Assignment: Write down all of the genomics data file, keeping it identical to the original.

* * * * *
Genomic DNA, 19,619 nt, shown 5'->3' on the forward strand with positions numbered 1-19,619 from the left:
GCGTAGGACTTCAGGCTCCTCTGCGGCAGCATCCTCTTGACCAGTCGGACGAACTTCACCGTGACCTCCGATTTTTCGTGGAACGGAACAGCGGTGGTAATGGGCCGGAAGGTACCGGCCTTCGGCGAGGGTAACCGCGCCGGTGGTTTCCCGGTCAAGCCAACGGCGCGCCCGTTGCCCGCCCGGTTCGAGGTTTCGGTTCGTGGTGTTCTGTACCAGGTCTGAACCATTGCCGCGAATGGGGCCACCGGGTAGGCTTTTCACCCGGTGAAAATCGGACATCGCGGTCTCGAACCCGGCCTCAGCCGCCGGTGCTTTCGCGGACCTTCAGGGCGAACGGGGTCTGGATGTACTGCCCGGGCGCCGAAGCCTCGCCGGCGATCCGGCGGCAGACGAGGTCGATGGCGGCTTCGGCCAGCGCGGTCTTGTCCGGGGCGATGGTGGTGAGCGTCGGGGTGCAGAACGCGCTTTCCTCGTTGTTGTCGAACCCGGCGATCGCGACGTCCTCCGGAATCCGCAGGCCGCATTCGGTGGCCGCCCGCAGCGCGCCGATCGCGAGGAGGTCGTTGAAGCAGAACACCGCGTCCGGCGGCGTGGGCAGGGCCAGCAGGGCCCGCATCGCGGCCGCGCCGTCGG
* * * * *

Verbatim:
Genomic DNA, 19,619 nt, shown 5'->3' on the forward strand with positions numbered 1-19,619 from the left:
GCGTAGGACTTCAGGCTCCTCTGCGGCAGCATCCTCTTGACCAGTCGGACGAACTTCACCGTGACCTCCGATTTTTCGTGGAACGGAACAGCGGTGGTAATGGGCCGGAAGGTACCGGCCTTCGGCGAGGGTAACCGCGCCGGTGGTTTCCCGGTCAAGCCAACGGCGCGCCCGTTGCCCGCCCGGTTCGAGGTTTCGGTTCGTGGTGTTCTGTACCAGGTCTGAACCATTGCCGCGAATGGGGCCACCGGGTAGGCTTTTCACCCGGTGAAAATCGGACATCGCGGTCTCGAACCCGGCCTCAGCCGCCGGTGCTTTCGCGGACCTTCAGGGCGAACGGGGTCTGGATGTACTGCCCGGGCGCCGAAGCCTCGCCGGCGATCCGGCGGCAGACGAGGTCGATGGCGGCTTCGGCCAGCGCGGTCTTGTCCGGGGCGATGGTGGTGAGCGTCGGGGTGCAGAACGCGCTTTCCTCGTTGTTGTCGAACCCGGCGATCGCGACGTCCTCCGGAATCCGCAGGCCGCATTCGGTGGCCGCCCGCAGCGCGCCGATCGCGAGGAGGTCGTTGAAGCAGAACACCGCGTCCGGCGGCGTGGGCAGGGCCAGCAGGGCCCGCATCGCGGCCGCGCCGTCGG